Salesforce Ohana Culture: How has a company united so many people?

In the late 90’s, Marc Benioff took a break from his busy life of start-up entrepreneurship and took a trip to Hawaii. He reportedly spent time learning about the culture and traditions of the people there. This is where he first learned about ‘Ohana’.

 

Ohana is a Hawaiian term used to describe family. Benioff felt he could apply the concept to his growing enterprise, creating a bond between those who were part of the organization, a family with no blood ties but rather a sense of unity through shared passion.

How has a company been able to channel so much positivity and togetherness for its community?

The learning

Salesforce is consistently voted one of the best organizations in the world to work as well as being ranked as one of the highest payers in tech. Over the coming years, its growth is expected to create almost 2 million jobs within its ecosystem by 2020.

 It has created a high functioning support system among their own staff, partners, and clients alike. Salesforce’s loyal fan base goes beyond even that of Apple and Microsoft; impressive considering they offer consumer electronics while Salesforce is a business-to-business service.

 The organization has taken a unique approach to developing its knowledge base. Unlike most similar organizations, it has stepped away from user-initiated learning forums and instead pushed to create its own system of learning.

 If you work with Salesforce, you almost certainly know Trailhead. This free to use platform was created to help develop the knowledge of roles including developers and administrators. When you engage in Trailhead, you’re awarded with badges and supported by other ‘Trailblazers’.

 The inevitable significant investment required to create and develop this platform shows Salesforce has a long-term view in the interest of their community. This has obvious benefits for the company, going beyond a knowledge center or traditional forum that many other companies may typically utilize.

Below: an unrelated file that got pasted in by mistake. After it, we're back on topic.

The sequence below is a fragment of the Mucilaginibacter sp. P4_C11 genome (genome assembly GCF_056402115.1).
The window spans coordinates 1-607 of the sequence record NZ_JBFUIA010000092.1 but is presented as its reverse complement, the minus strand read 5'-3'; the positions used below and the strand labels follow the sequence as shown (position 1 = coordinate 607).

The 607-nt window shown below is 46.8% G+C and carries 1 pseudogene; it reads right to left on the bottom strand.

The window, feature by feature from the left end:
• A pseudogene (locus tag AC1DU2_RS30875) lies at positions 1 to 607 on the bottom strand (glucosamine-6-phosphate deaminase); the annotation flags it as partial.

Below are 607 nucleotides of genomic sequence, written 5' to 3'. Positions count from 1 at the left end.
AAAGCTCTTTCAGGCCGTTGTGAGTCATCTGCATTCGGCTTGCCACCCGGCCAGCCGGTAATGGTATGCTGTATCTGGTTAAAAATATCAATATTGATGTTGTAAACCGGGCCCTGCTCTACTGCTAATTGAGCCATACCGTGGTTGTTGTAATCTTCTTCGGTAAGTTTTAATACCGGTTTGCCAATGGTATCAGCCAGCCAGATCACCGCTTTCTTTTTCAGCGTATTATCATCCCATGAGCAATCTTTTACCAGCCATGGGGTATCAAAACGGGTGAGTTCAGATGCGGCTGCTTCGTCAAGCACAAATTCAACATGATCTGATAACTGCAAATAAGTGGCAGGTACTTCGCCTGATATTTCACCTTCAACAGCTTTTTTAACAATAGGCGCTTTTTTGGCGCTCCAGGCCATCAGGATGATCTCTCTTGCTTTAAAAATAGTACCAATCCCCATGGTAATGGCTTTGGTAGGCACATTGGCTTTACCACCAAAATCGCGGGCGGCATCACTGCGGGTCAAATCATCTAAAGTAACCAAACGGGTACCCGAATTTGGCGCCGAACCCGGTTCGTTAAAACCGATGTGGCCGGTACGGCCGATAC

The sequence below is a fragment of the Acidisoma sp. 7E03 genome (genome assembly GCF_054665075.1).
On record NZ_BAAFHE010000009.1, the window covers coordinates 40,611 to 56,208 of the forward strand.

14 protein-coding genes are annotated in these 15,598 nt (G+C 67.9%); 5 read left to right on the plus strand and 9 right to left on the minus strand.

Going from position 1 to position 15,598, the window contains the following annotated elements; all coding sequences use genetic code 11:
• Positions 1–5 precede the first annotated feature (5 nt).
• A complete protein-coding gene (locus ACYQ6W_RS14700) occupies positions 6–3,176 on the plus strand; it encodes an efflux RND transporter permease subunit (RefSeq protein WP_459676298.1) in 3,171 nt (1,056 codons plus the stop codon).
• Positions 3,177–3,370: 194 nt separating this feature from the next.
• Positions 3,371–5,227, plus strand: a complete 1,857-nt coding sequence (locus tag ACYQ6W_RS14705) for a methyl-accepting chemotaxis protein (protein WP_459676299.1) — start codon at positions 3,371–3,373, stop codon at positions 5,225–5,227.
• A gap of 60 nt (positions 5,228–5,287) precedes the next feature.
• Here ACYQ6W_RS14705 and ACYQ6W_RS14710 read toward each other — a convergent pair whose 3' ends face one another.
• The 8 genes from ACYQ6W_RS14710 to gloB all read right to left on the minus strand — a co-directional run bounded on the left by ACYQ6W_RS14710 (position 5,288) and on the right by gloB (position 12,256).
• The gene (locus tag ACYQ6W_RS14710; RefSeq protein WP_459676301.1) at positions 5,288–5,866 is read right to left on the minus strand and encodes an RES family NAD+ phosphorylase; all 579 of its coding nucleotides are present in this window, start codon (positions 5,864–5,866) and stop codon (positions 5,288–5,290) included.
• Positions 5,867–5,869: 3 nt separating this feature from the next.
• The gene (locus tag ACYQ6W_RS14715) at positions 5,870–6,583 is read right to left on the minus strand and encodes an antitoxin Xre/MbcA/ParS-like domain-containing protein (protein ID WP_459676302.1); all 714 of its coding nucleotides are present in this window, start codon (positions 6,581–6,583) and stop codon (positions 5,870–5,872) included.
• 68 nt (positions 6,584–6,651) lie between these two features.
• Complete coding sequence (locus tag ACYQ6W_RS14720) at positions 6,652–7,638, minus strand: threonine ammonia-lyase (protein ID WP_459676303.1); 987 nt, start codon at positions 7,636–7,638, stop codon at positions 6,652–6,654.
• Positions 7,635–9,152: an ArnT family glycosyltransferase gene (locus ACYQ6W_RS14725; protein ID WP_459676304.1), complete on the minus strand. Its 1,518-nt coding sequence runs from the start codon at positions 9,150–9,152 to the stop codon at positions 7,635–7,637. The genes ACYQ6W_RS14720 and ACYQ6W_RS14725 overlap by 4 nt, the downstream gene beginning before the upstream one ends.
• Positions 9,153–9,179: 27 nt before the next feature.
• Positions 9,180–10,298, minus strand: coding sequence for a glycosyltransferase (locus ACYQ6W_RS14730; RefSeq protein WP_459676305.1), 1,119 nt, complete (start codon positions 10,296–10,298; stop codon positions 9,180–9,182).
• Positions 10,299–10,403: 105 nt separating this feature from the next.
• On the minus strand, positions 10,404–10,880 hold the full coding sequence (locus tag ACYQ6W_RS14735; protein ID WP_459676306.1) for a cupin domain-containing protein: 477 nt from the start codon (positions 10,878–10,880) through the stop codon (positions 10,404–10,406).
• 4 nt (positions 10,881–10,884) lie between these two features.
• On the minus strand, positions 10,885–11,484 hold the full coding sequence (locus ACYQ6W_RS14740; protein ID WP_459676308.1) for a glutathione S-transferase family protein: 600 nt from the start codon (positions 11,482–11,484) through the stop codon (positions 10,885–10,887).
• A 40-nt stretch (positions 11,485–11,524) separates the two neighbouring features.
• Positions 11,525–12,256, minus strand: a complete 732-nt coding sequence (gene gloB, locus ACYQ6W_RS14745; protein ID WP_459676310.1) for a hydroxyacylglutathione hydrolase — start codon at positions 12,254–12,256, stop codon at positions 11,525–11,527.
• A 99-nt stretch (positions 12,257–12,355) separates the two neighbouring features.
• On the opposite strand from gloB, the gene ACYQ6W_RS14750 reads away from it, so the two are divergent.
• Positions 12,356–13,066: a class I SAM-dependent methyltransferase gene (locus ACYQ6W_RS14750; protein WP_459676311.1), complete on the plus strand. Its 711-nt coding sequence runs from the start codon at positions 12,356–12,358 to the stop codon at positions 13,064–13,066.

The People

 Salesforce meetups, networking events, and user forums are common components of being part of this organization. A key element of their unity is encouraged by the community spirit cultivated through these networks.

 Dreamforce, for instance, is an annual gathering organized by Salesforce to bring the community of users together in order to share knowledge, information, and, importantly, socialize. It’s bigger than any other tech conference open to such a wide range of stakeholders.

 Beyond this, Salesforce has a very active online community. The aforementioned Trailhead is connected through social media and allows you to publish the badges you have won.

 Hashtags are also very widely used across Twitter to generate conversations with #SalesforceOhana regularly populated with positive stories and the odd crazy act of commitment to the community.

 Thoughts from the community

 The best way to discuss Salesforce Ohana is by involving those who create it. Here are some thoughts from the community on what it means to them: